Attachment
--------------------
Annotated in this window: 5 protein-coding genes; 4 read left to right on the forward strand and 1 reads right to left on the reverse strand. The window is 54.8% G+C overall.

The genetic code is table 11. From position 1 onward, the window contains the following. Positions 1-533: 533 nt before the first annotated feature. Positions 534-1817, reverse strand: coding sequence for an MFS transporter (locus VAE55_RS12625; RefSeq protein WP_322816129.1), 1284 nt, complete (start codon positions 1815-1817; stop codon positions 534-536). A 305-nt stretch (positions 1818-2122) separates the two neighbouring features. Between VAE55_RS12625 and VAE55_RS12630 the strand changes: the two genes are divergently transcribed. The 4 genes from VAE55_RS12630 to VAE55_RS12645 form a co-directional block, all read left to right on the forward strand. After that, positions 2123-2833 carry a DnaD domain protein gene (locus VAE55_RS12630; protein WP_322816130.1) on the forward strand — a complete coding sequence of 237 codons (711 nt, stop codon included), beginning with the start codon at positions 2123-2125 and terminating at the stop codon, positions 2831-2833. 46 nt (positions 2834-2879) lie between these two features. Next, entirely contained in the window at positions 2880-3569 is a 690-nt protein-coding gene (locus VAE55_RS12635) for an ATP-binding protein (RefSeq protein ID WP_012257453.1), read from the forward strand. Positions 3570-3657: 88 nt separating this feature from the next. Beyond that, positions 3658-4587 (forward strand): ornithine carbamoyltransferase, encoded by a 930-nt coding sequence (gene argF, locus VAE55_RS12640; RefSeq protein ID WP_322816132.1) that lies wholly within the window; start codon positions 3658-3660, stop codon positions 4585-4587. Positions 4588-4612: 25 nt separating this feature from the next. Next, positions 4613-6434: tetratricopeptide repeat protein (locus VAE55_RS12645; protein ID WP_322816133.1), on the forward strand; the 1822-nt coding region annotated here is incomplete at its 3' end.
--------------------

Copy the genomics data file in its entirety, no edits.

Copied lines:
Annotated in this window: 5 protein-coding genes; 4 read left to right on the forward strand and 1 reads right to left on the reverse strand. The window is 54.8% G+C overall.

The genetic code is table 11. From position 1 onward, the window contains the following. Positions 1-533: 533 nt before the first annotated feature. Positions 534-1817, reverse strand: coding sequence for an MFS transporter (locus VAE55_RS12625; RefSeq protein WP_322816129.1), 1284 nt, complete (start codon positions 1815-1817; stop codon positions 534-536). A 305-nt stretch (positions 1818-2122) separates the two neighbouring features. Between VAE55_RS12625 and VAE55_RS12630 the strand changes: the two genes are divergently transcribed. The 4 genes from VAE55_RS12630 to VAE55_RS12645 form a co-directional block, all read left to right on the forward strand. After that, positions 2123-2833 carry a DnaD domain protein gene (locus VAE55_RS12630; protein WP_322816130.1) on the forward strand — a complete coding sequence of 237 codons (711 nt, stop codon included), beginning with the start codon at positions 2123-2125 and terminating at the stop codon, positions 2831-2833. 46 nt (positions 2834-2879) lie between these two features. Next, entirely contained in the window at positions 2880-3569 is a 690-nt protein-coding gene (locus VAE55_RS12635) for an ATP-binding protein (RefSeq protein ID WP_012257453.1), read from the forward strand. Positions 3570-3657: 88 nt separating this feature from the next. Beyond that, positions 3658-4587 (forward strand): ornithine carbamoyltransferase, encoded by a 930-nt coding sequence (gene argF, locus VAE55_RS12640; RefSeq protein ID WP_322816132.1) that lies wholly within the window; start codon positions 3658-3660, stop codon positions 4585-4587. Positions 4588-4612: 25 nt separating this feature from the next. Next, positions 4613-6434: tetratricopeptide repeat protein (locus VAE55_RS12645; protein ID WP_322816133.1), on the forward strand; the 1822-nt coding region annotated here is incomplete at its 3' end.